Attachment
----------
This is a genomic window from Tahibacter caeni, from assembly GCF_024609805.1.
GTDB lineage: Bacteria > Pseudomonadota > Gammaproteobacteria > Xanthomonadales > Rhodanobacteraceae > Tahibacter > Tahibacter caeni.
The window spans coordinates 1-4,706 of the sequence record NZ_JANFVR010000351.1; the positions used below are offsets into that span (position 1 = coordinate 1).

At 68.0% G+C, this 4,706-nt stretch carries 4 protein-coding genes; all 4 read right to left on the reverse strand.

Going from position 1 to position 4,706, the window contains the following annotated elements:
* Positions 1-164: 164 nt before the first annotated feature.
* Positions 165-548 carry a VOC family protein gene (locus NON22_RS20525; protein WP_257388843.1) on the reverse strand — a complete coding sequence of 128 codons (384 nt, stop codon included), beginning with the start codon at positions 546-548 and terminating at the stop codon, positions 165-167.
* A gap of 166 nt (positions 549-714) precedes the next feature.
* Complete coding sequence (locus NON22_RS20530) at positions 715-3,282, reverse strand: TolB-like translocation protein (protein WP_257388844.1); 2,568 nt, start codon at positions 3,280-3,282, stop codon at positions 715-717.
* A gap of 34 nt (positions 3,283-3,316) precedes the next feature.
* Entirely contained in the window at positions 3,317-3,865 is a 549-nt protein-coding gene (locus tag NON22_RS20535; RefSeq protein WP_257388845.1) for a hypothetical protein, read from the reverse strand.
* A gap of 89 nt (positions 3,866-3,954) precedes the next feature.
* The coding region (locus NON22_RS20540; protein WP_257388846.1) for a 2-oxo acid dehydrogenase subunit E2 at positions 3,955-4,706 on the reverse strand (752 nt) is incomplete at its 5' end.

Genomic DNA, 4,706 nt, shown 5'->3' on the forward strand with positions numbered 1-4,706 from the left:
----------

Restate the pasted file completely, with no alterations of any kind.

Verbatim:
This is a genomic window from Tahibacter caeni, from assembly GCF_024609805.1.
GTDB lineage: Bacteria > Pseudomonadota > Gammaproteobacteria > Xanthomonadales > Rhodanobacteraceae > Tahibacter > Tahibacter caeni.
The window spans coordinates 1-4,706 of the sequence record NZ_JANFVR010000351.1; the positions used below are offsets into that span (position 1 = coordinate 1).

At 68.0% G+C, this 4,706-nt stretch carries 4 protein-coding genes; all 4 read right to left on the reverse strand.

Going from position 1 to position 4,706, the window contains the following annotated elements:
* Positions 1-164: 164 nt before the first annotated feature.
* Positions 165-548 carry a VOC family protein gene (locus NON22_RS20525; protein WP_257388843.1) on the reverse strand — a complete coding sequence of 128 codons (384 nt, stop codon included), beginning with the start codon at positions 546-548 and terminating at the stop codon, positions 165-167.
* A gap of 166 nt (positions 549-714) precedes the next feature.
* Complete coding sequence (locus NON22_RS20530) at positions 715-3,282, reverse strand: TolB-like translocation protein (protein WP_257388844.1); 2,568 nt, start codon at positions 3,280-3,282, stop codon at positions 715-717.
* A gap of 34 nt (positions 3,283-3,316) precedes the next feature.
* Entirely contained in the window at positions 3,317-3,865 is a 549-nt protein-coding gene (locus tag NON22_RS20535; RefSeq protein WP_257388845.1) for a hypothetical protein, read from the reverse strand.
* A gap of 89 nt (positions 3,866-3,954) precedes the next feature.
* The coding region (locus NON22_RS20540; protein WP_257388846.1) for a 2-oxo acid dehydrogenase subunit E2 at positions 3,955-4,706 on the reverse strand (752 nt) is incomplete at its 5' end.

Genomic DNA, 4,706 nt, shown 5'->3' on the forward strand with positions numbered 1-4,706 from the left: